BACKGROUND

In the past, much effort has been devoted to the development of railroad tie fastening assemblies. In the nearly two centuries since railroads began to shrink the vast expanses which separate us, rail systems have evolved from the crude forgings and substantially raw timber ties, which the limited range of technologies available at the time could produce, to more elaborate systems, including chemically treated wooden ties and, in more recent times, concrete railroad ties. The desirable qualities of railroad rail fastening assemblies include reliability, wear and abrasion resistance, cushioning ability, electrical insulation of the rail, ease of installation, and economy.

In recent years, the trend has been toward railways which have their rails set on concrete rather than the older wooden ties. Standing alone, however, these concrete ties lack some of the advantageous qualities of the traditional wooden ties which they are replacing, such as vibration dampening characteristics. In order to improve the characteristics of concrete rail tie rail support systems, fastening systems utilizing rubber pads have been developed. The rubber pads have been found to be useful in damping rail vibrations, and electrically insulating the rail from the concrete tie.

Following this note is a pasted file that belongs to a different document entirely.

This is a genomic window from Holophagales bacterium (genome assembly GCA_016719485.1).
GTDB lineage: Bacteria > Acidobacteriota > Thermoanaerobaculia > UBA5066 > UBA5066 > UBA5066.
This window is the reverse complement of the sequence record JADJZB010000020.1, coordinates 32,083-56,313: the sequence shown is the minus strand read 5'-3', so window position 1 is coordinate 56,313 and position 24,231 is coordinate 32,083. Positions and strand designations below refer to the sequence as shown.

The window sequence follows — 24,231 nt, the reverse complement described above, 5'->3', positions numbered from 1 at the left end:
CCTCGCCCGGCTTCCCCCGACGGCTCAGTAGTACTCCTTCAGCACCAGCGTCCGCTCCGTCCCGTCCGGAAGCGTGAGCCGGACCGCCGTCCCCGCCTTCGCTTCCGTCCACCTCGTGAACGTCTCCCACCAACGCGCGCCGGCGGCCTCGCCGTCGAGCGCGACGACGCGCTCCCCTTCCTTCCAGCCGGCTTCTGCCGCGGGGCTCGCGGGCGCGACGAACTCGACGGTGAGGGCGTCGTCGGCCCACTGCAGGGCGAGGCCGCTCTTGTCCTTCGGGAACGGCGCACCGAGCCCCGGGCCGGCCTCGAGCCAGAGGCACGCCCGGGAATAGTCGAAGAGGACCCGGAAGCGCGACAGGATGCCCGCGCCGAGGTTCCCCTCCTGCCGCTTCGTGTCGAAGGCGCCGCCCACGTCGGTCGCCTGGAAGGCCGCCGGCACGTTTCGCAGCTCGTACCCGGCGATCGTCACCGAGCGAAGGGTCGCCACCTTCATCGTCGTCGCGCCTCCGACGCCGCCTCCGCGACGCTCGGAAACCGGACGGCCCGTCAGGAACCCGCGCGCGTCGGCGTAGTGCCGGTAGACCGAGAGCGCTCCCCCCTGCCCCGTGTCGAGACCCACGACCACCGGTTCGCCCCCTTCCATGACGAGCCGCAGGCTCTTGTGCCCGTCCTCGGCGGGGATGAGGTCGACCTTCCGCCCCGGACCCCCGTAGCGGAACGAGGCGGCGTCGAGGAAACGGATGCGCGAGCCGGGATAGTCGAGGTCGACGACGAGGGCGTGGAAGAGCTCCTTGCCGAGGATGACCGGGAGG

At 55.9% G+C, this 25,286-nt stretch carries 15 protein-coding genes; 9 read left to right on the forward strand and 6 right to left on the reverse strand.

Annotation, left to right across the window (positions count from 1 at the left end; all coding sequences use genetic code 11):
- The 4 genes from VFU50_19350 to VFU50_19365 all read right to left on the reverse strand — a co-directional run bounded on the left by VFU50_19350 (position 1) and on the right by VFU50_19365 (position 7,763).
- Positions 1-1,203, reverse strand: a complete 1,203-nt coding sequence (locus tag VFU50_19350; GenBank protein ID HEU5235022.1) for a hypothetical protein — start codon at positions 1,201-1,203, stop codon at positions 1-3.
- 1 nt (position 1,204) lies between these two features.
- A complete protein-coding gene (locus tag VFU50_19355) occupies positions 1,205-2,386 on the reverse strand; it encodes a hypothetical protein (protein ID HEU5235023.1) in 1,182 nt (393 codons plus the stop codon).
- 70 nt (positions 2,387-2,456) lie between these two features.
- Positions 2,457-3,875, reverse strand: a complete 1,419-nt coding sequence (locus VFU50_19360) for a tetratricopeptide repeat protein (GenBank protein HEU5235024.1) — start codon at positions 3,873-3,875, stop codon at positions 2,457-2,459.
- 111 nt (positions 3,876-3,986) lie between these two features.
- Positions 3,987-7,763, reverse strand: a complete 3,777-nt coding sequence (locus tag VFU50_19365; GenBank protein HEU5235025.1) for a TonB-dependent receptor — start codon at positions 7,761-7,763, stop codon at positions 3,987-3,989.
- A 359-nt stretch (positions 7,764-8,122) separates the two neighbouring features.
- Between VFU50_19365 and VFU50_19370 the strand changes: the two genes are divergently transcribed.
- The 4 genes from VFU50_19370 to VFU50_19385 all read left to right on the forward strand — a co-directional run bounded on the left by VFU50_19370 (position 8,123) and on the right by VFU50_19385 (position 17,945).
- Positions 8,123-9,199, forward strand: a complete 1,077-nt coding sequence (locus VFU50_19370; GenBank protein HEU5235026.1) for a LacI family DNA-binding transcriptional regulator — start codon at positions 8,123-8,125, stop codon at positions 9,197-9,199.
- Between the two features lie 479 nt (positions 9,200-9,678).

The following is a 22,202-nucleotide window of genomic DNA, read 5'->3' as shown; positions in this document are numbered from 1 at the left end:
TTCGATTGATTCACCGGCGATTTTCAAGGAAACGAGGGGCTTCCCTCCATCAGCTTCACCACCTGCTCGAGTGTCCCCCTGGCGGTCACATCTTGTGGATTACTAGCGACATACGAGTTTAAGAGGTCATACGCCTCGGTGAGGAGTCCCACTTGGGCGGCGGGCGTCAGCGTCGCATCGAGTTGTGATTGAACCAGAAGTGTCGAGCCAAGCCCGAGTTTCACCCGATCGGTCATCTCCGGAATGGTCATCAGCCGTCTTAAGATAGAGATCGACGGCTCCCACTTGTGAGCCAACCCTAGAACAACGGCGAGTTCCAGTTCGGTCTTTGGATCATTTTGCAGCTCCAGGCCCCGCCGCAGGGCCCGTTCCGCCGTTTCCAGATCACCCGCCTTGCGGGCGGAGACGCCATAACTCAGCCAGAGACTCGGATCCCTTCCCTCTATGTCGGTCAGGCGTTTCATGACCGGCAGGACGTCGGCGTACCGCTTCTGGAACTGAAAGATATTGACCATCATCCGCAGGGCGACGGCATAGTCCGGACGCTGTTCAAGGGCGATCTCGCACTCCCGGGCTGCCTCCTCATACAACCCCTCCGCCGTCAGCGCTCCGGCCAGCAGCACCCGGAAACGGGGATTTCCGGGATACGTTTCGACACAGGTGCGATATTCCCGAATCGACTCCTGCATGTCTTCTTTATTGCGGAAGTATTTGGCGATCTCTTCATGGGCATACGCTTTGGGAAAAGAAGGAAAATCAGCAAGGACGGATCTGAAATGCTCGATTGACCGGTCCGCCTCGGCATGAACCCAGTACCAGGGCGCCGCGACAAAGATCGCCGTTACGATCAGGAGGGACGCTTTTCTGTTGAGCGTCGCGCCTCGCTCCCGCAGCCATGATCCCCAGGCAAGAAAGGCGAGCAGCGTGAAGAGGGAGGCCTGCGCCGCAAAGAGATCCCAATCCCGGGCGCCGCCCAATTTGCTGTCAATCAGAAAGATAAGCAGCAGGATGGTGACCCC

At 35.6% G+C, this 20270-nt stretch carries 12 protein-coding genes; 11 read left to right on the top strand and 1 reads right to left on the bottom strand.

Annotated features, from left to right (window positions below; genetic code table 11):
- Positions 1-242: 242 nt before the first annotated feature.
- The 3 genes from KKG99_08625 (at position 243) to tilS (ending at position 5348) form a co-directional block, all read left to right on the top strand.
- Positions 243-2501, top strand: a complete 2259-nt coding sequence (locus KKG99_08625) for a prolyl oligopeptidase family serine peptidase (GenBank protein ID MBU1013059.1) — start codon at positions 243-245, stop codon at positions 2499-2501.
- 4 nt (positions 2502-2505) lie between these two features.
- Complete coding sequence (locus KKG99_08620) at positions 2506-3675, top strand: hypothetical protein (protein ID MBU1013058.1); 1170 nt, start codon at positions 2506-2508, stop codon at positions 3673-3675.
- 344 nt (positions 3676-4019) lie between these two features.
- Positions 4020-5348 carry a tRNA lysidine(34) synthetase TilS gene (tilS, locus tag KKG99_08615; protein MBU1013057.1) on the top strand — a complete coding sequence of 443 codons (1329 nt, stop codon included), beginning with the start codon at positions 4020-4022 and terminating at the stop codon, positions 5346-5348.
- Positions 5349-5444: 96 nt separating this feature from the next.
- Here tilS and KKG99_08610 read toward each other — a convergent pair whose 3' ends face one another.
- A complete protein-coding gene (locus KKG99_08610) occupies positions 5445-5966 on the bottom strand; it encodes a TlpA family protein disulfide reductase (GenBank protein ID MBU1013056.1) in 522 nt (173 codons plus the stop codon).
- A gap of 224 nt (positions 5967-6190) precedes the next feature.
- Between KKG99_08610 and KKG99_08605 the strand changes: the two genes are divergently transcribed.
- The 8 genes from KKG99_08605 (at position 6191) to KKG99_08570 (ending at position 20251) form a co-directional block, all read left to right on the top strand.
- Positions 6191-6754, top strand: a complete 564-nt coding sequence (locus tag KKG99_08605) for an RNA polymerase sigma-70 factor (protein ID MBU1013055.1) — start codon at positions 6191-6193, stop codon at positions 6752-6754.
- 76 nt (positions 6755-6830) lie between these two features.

For example U.S. Pat. No. 3,581,990 Kirik, discloses a rail mounting assembly for use in connection with concrete railroad ties. In the assembly disclosed in this patent, a rubber tie pad having electrical insulating, sound deadening, and vibration dampening properties is positioned between the rail and the concrete tie. This allows the rubber tie pad to electrically insulate the rail from the concrete tie, reduce rail slippage, and dampen rail vibrations and noise.

While the addition of a rubber tie pad improved some of the drawbacks associated with concrete ties, at least one new problem was created. Traditionally, a locomotive is used to apply a silica sand to a rail for the purpose of improving traction in areas of the track where slippage of the wheels can occur. The most common place for the application of sand to the rail is on a curve or on an incline.